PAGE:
Creating people's geographies
The world contains both relative peaceful oases as well as conflict hotspots, often within the same country and region. Applying more holistic measures and definitions of peace and security such as environmental sustainability and social justice, one is afforded a more nuanced picture of societal peace on the globe.
One such new measure is the Global Peace Index (GPI), launched on 30th May. The world’s first index measuring peace, it uses metrics that combine both internal and external indicators of peacefulness.
More qualitatively, it takes as its starting point the sensible premise that one would do well to study health rather than just disease. As we know, peace is far more than simply the absence of war, which the GPI measures, but it is a valuable push-start to identifying and applying more of the drivers and dynamics of peace.
Just as a combination of endogenous and exogenous factors has an important part to play in the casting of true peace and security, a more holistic framing of what living peacefully means is clearly required — eschewing narrow military definitions and recognising healthy indicators in such important factors as civil society and equitable access to clean water.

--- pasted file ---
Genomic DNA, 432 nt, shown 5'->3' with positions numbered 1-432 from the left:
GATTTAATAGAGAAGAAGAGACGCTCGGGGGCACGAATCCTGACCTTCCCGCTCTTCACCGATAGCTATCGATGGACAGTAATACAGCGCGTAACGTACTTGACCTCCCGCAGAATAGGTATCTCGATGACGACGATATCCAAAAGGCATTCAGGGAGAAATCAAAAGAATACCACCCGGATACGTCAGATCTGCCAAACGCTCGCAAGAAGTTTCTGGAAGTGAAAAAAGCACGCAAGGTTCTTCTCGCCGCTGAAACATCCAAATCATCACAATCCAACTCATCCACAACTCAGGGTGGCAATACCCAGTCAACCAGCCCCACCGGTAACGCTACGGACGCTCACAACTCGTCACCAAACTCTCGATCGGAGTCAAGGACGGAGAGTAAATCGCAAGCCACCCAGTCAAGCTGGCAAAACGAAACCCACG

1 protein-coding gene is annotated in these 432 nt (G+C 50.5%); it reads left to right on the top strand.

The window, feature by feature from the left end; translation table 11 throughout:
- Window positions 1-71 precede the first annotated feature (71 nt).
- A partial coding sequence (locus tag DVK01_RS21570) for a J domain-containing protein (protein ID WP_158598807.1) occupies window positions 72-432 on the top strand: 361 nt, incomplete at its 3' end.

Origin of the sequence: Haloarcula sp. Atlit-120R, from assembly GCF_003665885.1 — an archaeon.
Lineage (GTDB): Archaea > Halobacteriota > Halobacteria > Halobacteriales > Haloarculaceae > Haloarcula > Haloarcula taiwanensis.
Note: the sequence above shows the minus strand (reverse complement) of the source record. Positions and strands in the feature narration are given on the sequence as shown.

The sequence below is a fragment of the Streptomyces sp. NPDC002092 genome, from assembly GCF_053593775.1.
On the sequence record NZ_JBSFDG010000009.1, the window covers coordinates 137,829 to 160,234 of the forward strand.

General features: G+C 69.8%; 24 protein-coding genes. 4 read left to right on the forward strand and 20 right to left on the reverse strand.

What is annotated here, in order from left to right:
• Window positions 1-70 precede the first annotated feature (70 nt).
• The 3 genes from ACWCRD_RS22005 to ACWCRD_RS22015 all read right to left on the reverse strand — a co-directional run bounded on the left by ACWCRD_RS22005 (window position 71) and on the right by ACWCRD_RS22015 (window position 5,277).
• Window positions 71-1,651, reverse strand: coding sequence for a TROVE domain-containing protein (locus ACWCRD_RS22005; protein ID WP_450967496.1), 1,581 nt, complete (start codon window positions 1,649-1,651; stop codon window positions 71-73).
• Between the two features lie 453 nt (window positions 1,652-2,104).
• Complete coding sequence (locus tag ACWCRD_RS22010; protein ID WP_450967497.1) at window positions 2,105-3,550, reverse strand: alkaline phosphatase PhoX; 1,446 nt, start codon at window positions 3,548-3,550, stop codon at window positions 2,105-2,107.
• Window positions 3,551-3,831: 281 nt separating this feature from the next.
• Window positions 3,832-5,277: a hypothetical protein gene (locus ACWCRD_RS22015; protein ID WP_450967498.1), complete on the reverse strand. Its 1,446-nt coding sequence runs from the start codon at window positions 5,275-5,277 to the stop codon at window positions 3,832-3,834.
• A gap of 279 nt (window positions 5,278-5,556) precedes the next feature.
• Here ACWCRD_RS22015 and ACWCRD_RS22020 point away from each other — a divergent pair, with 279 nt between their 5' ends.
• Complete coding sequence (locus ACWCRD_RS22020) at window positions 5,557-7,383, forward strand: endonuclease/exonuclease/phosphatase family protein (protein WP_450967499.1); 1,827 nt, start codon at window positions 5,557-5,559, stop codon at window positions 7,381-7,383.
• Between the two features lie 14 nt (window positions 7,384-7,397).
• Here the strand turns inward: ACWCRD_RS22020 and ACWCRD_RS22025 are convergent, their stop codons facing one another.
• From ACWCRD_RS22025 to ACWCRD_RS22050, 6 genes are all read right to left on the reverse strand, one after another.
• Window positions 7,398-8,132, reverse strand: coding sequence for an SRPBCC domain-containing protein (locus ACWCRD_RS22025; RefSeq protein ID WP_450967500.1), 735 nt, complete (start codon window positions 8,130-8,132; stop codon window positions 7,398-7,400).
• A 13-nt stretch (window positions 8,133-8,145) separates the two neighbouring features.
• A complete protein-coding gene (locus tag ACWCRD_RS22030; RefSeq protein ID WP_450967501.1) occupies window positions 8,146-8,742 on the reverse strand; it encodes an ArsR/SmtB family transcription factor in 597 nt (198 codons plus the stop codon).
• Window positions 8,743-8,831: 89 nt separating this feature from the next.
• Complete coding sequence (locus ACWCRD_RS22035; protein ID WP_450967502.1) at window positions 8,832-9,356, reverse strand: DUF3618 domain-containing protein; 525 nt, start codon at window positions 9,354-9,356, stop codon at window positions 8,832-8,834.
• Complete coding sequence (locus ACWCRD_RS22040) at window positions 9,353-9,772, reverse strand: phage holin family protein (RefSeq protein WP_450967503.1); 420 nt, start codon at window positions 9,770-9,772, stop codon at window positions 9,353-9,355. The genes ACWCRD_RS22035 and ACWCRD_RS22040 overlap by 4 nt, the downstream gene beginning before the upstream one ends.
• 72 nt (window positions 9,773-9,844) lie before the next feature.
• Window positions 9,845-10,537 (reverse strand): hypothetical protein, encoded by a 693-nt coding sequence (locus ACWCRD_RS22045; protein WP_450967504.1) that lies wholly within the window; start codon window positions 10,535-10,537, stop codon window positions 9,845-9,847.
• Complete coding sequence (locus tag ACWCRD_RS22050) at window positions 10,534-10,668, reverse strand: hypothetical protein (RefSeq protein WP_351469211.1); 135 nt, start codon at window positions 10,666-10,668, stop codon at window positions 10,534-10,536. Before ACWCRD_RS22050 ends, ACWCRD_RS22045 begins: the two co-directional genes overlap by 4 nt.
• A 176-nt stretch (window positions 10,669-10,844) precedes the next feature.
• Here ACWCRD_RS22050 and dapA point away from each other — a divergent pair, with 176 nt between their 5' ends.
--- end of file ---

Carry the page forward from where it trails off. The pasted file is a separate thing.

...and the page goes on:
The Index was the brainchild of Australian entrepreneur and philanthropist Steve Killelea and developed by the Economist Intelligence Unit; 121 countries were examined in the study. Visit the website for more information.
As a more complex mosaic of political and cultural complexity of international and internal affairs emerges, there may be some surprises —
2. New Zealand
In the Top 50, we have 6 countries or a healthy 10%+ of the rankings from the Middle East and North Africa — Oman, Tunisia, United Arab Emirates, Kuwait, Morocco and Qatar. If Africa is taken geographically, we can add 3 countries from the top fifty — Botswana, Ghana, Mozambique and Madagascar just off the mainland.
From Eastern Europe there are 9 countries represented in the Top Fifty; Asia and Oceania 10 countries; 5 from the Americas, North and South; and 16 from Continental and Northern Europe. See the full list of country rankings here, as well as two longer reports extrapolating from these findings here.
I haven’t mentioned how the USA or Australia ranked, so visit the website for more. There are three Anglophone countries in the Top Ten (well, maybe one and a half, as two of the countries are largely bi-lingual).